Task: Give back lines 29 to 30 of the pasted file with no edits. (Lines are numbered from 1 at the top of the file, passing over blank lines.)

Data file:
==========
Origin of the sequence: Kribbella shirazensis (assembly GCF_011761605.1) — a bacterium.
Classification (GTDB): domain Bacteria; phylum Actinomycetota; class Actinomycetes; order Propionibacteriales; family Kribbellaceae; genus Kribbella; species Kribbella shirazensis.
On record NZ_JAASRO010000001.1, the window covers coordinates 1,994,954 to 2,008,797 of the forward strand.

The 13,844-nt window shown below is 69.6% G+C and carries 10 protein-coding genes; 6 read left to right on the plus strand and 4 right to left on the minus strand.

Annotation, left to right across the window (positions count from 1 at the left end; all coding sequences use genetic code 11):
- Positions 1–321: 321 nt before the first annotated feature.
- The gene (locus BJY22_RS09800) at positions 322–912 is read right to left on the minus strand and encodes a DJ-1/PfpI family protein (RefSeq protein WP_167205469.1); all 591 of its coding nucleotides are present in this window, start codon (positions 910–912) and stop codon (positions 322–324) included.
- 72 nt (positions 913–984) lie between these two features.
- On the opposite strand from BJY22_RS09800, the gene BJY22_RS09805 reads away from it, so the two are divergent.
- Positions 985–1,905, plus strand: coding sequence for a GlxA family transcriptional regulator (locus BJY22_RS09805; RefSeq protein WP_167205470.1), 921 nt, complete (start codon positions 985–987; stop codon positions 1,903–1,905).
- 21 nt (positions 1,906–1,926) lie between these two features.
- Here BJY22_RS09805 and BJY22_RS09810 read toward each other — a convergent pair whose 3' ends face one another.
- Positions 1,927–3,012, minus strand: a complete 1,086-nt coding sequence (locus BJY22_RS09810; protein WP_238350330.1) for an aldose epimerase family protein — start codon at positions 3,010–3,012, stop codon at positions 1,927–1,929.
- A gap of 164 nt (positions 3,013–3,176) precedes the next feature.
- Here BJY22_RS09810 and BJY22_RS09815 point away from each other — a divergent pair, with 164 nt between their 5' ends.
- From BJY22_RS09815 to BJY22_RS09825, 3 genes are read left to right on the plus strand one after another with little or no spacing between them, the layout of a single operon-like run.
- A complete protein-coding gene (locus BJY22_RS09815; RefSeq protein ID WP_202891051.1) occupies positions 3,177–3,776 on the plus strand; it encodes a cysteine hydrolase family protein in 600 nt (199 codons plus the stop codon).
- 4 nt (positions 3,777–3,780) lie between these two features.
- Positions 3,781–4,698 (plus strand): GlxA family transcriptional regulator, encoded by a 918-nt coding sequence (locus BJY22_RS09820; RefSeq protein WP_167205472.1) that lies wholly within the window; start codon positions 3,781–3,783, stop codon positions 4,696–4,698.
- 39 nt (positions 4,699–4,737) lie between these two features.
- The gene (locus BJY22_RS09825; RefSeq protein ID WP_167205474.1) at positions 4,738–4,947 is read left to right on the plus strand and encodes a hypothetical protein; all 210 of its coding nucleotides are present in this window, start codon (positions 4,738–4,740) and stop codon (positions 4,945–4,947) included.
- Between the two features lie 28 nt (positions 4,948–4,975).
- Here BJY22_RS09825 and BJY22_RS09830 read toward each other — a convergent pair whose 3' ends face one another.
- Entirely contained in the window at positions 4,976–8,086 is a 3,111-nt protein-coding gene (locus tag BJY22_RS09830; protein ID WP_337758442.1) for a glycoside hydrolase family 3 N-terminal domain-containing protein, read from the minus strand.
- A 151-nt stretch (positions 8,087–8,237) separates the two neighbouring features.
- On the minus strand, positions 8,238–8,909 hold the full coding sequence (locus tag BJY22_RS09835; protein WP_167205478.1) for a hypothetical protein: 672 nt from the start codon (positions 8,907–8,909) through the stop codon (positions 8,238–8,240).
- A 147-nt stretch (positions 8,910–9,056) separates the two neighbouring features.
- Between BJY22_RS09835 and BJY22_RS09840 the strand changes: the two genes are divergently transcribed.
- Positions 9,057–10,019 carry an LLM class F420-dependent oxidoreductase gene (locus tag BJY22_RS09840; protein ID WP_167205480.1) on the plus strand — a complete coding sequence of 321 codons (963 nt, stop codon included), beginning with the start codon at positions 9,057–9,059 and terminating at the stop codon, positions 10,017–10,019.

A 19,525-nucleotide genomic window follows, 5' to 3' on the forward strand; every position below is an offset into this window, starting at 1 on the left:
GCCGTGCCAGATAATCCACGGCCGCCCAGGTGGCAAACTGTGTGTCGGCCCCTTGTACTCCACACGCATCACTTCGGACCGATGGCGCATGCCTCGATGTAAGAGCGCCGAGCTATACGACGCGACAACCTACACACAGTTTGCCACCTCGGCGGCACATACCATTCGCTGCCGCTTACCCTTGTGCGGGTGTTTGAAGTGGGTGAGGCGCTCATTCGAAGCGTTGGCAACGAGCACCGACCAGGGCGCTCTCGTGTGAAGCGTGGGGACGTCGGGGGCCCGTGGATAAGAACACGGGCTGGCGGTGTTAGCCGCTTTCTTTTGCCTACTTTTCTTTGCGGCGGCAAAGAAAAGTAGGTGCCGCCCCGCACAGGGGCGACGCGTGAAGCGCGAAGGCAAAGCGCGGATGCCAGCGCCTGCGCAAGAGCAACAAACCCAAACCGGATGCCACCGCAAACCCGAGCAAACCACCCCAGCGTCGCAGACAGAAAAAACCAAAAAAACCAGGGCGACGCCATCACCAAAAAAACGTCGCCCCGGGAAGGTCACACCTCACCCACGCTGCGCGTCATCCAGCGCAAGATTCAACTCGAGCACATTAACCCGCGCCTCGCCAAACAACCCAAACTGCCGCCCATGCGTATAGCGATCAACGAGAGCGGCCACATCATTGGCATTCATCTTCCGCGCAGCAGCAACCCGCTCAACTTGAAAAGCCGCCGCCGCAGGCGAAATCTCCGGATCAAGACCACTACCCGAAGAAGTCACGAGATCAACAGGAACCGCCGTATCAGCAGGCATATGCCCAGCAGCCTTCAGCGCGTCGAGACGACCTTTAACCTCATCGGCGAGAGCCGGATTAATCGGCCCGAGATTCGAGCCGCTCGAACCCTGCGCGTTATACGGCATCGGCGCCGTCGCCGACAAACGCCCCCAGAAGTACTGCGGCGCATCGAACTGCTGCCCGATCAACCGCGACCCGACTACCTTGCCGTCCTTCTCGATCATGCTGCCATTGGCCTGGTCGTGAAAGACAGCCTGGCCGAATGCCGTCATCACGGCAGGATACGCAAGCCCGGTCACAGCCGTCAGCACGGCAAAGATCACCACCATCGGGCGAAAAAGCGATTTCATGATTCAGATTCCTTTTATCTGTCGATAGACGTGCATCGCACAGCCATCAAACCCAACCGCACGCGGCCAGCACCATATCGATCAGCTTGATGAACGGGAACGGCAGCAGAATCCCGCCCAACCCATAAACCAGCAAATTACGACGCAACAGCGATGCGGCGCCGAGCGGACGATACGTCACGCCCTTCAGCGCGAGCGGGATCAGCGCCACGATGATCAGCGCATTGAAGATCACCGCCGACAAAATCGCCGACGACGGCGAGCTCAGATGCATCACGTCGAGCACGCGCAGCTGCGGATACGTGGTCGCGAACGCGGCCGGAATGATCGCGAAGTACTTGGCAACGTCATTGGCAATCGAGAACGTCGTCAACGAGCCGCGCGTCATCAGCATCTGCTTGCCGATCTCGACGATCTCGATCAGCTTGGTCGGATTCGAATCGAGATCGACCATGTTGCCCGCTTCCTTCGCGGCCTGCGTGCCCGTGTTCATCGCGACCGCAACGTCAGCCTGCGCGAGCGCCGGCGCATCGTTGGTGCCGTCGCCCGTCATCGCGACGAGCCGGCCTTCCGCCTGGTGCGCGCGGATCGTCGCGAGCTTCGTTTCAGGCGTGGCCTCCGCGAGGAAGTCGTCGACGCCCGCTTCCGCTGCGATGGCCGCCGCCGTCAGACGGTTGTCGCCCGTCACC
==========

- Positions 9,057–10,019 carry an LLM class F420-dependent oxidoreductase gene (locus tag BJY22_RS09840; protein ID WP_167205480.1) on the plus strand — a complete coding sequence of 321 codons (963 nt, stop codon included), beginning with the start codon at positions 9,057–9,059 and terminating at the stop codon, positions 10,017–10,019.

A 19,525-nucleotide genomic window follows, 5' to 3' on the forward strand; every position below is an offset into this window, starting at 1 on the left: